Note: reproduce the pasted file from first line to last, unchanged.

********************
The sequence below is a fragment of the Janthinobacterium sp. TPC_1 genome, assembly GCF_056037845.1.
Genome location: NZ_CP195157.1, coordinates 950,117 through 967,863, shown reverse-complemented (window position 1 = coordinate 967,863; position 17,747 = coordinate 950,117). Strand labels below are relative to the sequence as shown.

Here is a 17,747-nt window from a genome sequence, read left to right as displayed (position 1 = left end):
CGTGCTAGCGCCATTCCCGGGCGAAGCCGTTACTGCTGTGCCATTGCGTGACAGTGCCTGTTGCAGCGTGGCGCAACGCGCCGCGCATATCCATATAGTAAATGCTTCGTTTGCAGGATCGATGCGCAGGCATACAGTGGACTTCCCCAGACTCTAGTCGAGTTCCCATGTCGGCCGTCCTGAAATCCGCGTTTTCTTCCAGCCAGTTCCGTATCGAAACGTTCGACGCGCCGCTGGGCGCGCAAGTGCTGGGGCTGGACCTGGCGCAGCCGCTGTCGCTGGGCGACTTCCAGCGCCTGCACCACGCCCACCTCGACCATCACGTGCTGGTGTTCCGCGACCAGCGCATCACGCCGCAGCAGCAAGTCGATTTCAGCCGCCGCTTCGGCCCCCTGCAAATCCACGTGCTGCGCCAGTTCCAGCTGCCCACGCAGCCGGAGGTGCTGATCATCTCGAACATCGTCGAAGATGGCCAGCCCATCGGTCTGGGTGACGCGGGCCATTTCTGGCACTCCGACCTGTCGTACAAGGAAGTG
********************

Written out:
The sequence below is a fragment of the Janthinobacterium sp. TPC_1 genome, assembly GCF_056037845.1.
Genome location: NZ_CP195157.1, coordinates 950,117 through 967,863, shown reverse-complemented (window position 1 = coordinate 967,863; position 17,747 = coordinate 950,117). Strand labels below are relative to the sequence as shown.

Here is a 17,747-nt window from a genome sequence, read left to right as displayed (position 1 = left end):
CGTGCTAGCGCCATTCCCGGGCGAAGCCGTTACTGCTGTGCCATTGCGTGACAGTGCCTGTTGCAGCGTGGCGCAACGCGCCGCGCATATCCATATAGTAAATGCTTCGTTTGCAGGATCGATGCGCAGGCATACAGTGGACTTCCCCAGACTCTAGTCGAGTTCCCATGTCGGCCGTCCTGAAATCCGCGTTTTCTTCCAGCCAGTTCCGTATCGAAACGTTCGACGCGCCGCTGGGCGCGCAAGTGCTGGGGCTGGACCTGGCGCAGCCGCTGTCGCTGGGCGACTTCCAGCGCCTGCACCACGCCCACCTCGACCATCACGTGCTGGTGTTCCGCGACCAGCGCATCACGCCGCAGCAGCAAGTCGATTTCAGCCGCCGCTTCGGCCCCCTGCAAATCCACGTGCTGCGCCAGTTCCAGCTGCCCACGCAGCCGGAGGTGCTGATCATCTCGAACATCGTCGAAGATGGCCAGCCCATCGGTCTGGGTGACGCGGGCCATTTCTGGCACTCCGACCTGTCGTACAAGGAAGTG